Sustainability Policies if Necessary but Not Necessarily Sustainability Policies
AbstractThe paper examines the appropriateness and limitations of campus sustainability policies as a tool for advancing campus sustainability. It begins by exploring the case of a mid-sized university in the prairie region of Canada, the University of Regina, along with the co-evolution of the Regional Centre of Expertise on Education for Sustainable Development in Saskatchewan (RCE Saskatchewan), of which the University of Regina is a founding partner. It highlights the challenges implementing sustainability policies in both contexts yet, despite this absence of policy, the respective advances in campus sustainability initiatives through each. To account for this seeming paradox, the paper explores how, while on the surface, sustainability policies might be viewed as central to advancing specific social and political sustainability objectives within an organization along with greater efficiency and effectiveness in resource allocation towards sustainability goals, the nature of policy within an increasingly corporatized university structure and professionalized sustainability management system may potentially impede these objectives. The paper concludes by highlighting the value of a decentralized approach that respects and integrates the traditional scholarly accountability of universities that promote academic freedom along with a current need to create sustainable scholarly livelihoods that advance this freedom in an increasingly restrictive organizational environment.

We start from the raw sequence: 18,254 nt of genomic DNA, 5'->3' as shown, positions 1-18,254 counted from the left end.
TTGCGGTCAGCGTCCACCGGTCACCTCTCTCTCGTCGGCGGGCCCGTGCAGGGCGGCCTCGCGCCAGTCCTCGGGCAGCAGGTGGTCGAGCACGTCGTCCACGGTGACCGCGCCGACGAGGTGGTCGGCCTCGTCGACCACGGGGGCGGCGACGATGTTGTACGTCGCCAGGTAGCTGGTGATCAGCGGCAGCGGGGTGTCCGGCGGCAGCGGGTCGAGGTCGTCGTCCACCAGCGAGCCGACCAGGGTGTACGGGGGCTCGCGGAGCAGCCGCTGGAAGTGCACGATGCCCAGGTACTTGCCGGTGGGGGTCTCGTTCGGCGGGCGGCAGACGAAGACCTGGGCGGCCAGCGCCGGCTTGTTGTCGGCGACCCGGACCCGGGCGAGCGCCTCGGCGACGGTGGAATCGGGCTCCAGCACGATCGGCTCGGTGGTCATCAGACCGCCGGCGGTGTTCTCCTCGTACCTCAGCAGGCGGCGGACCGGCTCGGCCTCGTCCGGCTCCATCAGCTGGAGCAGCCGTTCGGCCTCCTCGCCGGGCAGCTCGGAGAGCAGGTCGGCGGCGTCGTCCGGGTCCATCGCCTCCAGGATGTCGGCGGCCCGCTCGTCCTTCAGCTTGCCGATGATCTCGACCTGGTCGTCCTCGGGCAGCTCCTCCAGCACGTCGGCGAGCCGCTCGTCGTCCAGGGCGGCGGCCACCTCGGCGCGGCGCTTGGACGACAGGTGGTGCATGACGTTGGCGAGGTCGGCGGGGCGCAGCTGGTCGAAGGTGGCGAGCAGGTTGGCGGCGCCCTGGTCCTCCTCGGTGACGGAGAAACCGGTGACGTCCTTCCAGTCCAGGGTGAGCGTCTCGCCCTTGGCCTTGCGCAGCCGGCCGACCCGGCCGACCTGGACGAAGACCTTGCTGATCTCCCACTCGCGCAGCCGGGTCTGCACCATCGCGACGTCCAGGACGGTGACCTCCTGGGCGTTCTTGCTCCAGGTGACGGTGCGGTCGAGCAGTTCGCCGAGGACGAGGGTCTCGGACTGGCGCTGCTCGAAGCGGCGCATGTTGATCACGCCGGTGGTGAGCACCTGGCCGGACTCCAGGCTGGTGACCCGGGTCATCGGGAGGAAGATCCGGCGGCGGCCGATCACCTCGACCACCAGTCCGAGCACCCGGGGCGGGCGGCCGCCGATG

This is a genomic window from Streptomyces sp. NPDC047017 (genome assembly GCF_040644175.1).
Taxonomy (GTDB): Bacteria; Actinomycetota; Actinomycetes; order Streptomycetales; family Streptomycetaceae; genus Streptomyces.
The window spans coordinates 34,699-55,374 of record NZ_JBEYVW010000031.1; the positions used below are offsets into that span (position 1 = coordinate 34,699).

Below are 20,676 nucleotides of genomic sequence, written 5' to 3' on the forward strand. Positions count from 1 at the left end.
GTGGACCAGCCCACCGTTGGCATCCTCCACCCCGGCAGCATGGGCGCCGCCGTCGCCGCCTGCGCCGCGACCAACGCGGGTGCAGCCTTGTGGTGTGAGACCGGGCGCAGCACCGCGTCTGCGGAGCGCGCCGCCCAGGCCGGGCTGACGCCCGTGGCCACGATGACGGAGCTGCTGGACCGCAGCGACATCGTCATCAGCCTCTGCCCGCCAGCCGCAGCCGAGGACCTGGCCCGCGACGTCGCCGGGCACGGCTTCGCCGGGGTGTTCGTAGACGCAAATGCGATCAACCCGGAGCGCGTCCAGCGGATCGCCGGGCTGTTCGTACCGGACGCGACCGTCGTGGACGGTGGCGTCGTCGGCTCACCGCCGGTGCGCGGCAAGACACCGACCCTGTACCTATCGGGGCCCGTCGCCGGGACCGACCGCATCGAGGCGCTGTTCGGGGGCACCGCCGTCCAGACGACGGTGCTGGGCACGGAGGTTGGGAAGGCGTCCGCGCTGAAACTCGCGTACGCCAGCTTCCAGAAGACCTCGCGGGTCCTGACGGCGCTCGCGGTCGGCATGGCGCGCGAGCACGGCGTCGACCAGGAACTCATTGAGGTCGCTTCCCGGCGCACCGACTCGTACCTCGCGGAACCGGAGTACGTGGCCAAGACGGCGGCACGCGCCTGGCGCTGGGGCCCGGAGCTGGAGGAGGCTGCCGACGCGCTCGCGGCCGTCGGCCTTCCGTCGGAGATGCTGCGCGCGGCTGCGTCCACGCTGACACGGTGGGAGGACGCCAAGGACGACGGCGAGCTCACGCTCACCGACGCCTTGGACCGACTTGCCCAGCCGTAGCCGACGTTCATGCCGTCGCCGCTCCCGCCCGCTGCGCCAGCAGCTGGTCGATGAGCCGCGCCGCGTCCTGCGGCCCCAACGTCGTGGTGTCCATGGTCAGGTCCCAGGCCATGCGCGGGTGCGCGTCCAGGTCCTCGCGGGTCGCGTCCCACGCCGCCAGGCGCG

How to Cite
Petry, R. A. (2016). Sustainability Policies if Necessary but Not Necessarily Sustainability Policies. Eco-Thinking, 1(1). Retrieved from https://journals.lib.sfu.ca/index.php/journal/article/view/992